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Writing 'in a very narrow vein'

3 April 2017

‘My experience of becoming a writer... I was a little too late to the game. I wrote when I was younger but I could never get anything to really cohere, so for me the big revelation, before my first book (CivilWarLand in Bad Decline, 1996) was that I had to really restrict myself. I had to really constrain myself and write in a very narrow vein - comic, very contemporary, maybe a little futuristic. It was an internal constraint that I put on myself: not to go in certain directions; not to be too what I would call ‘modernist', not to be too lyrical...

On Lincoln in the Bardo

‘I felt like the main thing a reader should feel is disorientated by what they find in that death realm. If we do have any experience after life it would be really surprising if it was just like what we had read about...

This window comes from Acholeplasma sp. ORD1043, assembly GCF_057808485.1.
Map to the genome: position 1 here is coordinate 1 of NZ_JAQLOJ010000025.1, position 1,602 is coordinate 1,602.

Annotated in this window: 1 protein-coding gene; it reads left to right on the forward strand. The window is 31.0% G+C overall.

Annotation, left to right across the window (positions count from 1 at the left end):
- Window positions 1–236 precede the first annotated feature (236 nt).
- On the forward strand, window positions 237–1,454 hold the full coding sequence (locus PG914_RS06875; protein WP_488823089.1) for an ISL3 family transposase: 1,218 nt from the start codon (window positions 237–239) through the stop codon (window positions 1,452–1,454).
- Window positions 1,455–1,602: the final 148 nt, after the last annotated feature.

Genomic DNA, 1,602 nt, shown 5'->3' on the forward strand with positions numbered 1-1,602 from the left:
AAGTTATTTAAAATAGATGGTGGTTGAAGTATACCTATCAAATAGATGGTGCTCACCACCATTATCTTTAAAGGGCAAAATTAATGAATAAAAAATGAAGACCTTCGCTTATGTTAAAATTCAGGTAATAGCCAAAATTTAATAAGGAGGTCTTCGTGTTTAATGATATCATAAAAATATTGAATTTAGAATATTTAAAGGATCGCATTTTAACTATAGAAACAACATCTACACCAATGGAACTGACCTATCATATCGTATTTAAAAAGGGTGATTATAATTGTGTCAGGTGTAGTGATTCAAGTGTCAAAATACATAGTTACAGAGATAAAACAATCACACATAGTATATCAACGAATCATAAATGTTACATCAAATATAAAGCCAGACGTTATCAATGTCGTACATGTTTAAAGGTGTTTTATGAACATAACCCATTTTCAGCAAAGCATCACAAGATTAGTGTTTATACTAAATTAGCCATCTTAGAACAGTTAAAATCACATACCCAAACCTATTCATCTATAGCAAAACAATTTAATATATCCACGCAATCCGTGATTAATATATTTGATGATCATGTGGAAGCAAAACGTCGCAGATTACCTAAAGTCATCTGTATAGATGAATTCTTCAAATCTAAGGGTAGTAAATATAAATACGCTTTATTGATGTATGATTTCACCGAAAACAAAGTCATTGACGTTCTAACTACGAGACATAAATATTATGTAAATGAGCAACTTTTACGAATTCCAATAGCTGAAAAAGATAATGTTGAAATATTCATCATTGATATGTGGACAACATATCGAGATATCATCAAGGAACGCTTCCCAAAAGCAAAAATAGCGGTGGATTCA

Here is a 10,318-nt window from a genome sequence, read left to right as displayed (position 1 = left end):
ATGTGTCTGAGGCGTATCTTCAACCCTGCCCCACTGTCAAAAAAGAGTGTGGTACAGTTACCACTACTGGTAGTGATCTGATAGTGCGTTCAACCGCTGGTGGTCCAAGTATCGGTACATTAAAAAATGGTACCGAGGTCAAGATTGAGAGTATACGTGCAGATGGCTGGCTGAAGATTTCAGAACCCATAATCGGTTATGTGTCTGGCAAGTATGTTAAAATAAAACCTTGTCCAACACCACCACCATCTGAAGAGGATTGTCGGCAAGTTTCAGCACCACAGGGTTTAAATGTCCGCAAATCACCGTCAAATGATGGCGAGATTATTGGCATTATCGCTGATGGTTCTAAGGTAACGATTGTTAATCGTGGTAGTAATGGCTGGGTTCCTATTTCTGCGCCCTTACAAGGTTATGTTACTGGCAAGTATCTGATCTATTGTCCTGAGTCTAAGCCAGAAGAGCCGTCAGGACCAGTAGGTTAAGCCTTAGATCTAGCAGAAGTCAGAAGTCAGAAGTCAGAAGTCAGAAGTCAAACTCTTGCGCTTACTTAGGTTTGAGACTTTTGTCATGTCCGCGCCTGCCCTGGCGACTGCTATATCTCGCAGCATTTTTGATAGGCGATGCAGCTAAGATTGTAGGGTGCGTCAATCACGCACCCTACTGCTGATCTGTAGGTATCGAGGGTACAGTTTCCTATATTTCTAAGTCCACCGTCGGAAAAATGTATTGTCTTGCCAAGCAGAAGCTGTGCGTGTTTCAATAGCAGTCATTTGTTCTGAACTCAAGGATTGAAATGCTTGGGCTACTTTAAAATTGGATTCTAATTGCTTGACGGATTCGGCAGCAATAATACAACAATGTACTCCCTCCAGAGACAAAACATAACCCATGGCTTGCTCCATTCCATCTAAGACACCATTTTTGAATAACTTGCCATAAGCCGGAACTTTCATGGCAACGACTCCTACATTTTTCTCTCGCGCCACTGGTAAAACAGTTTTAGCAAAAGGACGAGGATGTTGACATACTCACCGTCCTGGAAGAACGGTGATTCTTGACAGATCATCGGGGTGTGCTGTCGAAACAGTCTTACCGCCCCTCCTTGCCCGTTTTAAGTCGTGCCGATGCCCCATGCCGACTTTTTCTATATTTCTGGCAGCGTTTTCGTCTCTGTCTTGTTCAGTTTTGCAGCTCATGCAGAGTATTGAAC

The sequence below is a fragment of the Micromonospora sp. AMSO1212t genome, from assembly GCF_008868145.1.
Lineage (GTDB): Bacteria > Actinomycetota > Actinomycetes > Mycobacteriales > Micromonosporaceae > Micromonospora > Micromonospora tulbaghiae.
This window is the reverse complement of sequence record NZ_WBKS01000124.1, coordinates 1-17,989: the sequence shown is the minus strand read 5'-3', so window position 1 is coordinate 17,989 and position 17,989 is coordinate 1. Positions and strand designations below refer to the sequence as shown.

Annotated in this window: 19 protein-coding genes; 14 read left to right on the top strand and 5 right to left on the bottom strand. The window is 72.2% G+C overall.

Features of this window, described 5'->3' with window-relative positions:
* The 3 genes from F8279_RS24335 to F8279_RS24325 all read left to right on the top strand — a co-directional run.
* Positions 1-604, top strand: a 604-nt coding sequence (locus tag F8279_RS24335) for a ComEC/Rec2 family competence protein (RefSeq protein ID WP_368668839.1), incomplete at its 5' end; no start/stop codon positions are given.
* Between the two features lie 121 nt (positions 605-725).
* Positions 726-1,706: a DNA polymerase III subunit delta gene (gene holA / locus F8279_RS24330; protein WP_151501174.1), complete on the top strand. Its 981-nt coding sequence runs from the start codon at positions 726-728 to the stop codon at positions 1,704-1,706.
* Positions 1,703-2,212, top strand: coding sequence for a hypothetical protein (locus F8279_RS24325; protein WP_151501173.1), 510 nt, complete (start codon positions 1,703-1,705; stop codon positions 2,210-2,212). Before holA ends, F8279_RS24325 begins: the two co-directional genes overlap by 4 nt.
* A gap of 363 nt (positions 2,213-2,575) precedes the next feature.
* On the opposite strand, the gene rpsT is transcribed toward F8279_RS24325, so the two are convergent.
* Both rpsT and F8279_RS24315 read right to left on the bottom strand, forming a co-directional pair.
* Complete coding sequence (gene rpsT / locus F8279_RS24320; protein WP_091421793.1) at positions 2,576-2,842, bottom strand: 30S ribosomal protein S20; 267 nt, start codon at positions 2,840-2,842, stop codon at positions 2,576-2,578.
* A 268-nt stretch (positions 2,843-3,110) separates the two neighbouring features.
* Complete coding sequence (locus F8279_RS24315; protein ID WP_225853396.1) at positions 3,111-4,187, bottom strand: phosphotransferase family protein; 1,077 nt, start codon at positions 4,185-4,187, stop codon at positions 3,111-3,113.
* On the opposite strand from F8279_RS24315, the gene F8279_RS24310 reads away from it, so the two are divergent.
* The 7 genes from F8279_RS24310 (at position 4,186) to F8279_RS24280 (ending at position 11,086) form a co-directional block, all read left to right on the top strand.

As I was writing it I could feel my own potential grief - you know, I think I'm so smart writing about these dead people, but no one is going to get out of the net. I'm at the age now when some people who are very dear to me have gone over the cliff. I really loved that person and I won't see him again. That's it, that's the way life is. It's obvious, but it was amazing to dwell on that.'

George Saunders, author of Lincoln in the Bardo and Tenth of December, which won the inaugural Folio Prize in 2014, in the Bookseller.